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Working paper

Understanding Convergence in Immigrant Integration Policies. The Cases of Denmark and Sweden Since 1960.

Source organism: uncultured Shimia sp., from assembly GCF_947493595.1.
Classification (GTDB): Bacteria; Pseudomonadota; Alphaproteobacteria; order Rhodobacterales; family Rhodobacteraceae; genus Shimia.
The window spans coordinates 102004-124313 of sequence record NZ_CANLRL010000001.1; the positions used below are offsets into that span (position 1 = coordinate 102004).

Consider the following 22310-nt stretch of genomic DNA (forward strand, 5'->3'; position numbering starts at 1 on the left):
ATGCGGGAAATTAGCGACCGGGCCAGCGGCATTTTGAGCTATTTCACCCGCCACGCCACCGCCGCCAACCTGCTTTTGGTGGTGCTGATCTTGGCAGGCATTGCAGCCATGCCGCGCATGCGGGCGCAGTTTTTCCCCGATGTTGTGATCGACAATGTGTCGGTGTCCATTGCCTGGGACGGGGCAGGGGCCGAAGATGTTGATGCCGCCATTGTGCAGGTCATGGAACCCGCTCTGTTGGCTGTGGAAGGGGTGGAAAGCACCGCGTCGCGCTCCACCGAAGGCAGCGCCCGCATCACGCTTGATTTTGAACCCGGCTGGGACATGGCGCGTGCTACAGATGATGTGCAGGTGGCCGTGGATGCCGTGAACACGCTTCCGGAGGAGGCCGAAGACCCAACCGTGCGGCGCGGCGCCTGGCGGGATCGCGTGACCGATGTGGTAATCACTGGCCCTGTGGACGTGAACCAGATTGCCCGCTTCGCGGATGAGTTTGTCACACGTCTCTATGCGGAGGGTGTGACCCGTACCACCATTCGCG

Most comparative studies of immigration and integration policies seek to explain causality in policy divergence. Hardly, do they try to understand the processes that underpin convergence. This article seeks to narrow this gap by studying the immigrant integration policies of Denmark and Sweden, two countries with strong similarities and a close tradition of policy cooperation but whose policies have been characterised as antipodean. Applying theories of policy convergence adapted from environmental policy research, it shows that since 1960, their official integration policies have been more convergent than assumed; emphasizing employment issues and dealing only marginally with issues concerning multiculturalism and assimilation. Until the migration crisis in the 1980s, both countries’ policymakers legislated hesitantly but Sweden was a frontrunner. After this period of time, they legislated actively with Denmark making up for lost ground and even providing inspiration.